Re: Why doesn't my footage look as good as Hollywood?
on Dec 30, 2010 at 8:52:04 pm

I worked on a lot of projects with mixed HDV/VDLSR footage and had no problems with not transcoding the HDV files before editing. Did a couple of tests and working was smoother when having both transcoded into the same format. You'd need a bit more HDD space though.


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Frank Giardina
Re: Why doesn't my footage look as good as Hollywood?
on Dec 30, 2010 at 9:27:17 pm

Hi Peter...

Over all the HDV and ProRes footage seem to get along OK. I was concerned about capturing the HDV ProRes... you and Shane both mention space as a concern, and space is an issue for me at this time.

Thanks

Frank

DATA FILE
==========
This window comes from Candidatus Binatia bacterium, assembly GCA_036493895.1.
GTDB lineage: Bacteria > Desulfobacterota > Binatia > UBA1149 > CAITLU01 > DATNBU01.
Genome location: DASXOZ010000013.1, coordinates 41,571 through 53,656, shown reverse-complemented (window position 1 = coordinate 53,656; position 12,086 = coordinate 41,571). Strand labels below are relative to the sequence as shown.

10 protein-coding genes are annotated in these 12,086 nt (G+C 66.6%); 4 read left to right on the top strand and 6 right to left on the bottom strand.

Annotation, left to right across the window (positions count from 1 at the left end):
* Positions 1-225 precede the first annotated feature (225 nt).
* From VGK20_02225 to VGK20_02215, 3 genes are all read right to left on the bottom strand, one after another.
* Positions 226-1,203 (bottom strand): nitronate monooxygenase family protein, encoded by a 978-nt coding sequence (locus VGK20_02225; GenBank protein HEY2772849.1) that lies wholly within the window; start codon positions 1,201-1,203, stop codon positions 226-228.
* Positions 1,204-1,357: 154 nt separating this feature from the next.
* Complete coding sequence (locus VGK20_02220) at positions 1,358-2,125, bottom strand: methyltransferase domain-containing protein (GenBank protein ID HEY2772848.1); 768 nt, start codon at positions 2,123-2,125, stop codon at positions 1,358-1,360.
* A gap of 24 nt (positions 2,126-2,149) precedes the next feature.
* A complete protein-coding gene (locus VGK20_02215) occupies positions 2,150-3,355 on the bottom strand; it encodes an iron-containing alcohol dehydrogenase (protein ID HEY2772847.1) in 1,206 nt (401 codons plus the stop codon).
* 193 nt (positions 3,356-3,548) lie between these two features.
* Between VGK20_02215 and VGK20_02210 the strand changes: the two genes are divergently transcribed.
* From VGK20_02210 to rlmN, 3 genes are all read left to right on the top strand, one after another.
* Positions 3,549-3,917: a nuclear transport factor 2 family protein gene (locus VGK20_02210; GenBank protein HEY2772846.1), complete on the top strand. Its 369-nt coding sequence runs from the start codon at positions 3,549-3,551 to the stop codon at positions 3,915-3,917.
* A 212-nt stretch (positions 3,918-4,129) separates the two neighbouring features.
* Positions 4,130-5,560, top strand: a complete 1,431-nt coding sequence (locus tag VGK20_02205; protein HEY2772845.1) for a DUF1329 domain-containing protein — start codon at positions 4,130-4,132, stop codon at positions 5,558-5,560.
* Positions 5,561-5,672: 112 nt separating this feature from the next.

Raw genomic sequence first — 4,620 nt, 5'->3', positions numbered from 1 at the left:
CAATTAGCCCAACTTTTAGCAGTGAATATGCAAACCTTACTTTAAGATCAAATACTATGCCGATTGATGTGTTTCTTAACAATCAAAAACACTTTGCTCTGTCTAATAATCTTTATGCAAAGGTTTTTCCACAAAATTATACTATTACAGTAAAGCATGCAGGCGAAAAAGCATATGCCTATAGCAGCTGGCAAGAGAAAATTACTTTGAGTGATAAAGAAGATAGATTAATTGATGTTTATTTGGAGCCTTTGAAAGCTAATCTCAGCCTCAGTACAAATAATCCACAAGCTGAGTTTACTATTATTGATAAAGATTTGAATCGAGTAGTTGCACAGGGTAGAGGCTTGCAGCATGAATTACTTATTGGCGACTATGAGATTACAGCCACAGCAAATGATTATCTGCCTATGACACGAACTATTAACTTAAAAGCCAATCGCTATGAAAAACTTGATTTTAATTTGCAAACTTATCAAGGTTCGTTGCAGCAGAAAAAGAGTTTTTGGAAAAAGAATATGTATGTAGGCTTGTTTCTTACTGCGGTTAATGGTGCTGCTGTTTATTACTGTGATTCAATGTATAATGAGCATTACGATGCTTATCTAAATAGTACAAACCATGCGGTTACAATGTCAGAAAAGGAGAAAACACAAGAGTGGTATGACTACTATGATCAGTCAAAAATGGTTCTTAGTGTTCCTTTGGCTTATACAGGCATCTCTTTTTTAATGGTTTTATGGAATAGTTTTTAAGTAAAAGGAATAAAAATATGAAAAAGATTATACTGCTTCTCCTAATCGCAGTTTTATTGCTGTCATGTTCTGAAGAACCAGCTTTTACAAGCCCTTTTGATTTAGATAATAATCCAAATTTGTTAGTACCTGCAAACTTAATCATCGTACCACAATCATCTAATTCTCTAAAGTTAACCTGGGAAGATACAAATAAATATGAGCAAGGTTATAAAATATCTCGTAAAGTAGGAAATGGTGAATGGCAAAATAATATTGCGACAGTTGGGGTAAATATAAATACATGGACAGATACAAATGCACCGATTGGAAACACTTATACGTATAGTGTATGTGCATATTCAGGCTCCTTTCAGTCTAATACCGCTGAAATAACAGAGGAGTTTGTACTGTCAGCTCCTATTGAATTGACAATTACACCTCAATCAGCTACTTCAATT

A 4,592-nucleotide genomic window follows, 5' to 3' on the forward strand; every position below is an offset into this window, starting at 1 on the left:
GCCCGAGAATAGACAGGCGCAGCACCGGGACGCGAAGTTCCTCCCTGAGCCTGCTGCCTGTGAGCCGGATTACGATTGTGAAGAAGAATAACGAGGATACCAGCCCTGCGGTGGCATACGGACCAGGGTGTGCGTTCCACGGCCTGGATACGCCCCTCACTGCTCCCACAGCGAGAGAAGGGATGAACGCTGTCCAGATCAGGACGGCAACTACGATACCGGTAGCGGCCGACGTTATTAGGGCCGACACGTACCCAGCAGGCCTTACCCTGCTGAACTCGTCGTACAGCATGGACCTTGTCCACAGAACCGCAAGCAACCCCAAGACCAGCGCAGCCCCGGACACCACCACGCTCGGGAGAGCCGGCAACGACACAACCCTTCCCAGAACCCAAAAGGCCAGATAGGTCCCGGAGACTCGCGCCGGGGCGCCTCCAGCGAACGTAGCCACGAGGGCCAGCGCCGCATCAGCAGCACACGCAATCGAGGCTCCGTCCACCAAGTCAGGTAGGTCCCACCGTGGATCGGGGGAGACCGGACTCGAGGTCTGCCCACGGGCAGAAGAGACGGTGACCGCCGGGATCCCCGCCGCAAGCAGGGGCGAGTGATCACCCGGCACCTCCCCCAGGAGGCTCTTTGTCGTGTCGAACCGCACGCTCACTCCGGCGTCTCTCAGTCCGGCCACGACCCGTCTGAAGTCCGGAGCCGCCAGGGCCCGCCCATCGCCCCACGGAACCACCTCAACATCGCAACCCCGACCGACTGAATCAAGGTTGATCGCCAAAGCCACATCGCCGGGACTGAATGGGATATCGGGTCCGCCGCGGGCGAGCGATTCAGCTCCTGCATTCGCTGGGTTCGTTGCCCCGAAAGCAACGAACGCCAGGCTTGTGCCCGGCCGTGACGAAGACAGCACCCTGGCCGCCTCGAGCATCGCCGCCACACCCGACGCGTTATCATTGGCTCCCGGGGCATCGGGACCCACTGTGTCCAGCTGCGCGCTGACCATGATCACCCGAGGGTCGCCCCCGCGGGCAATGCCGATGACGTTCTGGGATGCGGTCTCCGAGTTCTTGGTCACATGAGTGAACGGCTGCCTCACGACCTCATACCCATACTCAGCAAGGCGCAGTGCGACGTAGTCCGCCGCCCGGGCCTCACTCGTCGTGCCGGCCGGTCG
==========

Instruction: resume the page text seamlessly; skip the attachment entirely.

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Mike Josephs
Re: Why doesn't my footage look as good as Hollywood?
on May 12, 2013 at 6:19:18 pm

I was wodnering the same thing. Its true the right people need to shoot, but without sounding arrogant my stuff looks gorgeous in FCP, and a raw MOV even a compressed H264. But make a dvd and it looks like utter crap! I know the dvd is SD but like the OP intimated, buy an sd dvd of a hollywood movie and it's fantastic. I shoot on dull HD, progressive, put alot of effort into lighting and shot comp, and at elast for DVDs it's all a waste b/c, as said, looks like shit.
Help please!


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Bob Dix
Re: Why doesn't my footage look as good as Hollywood?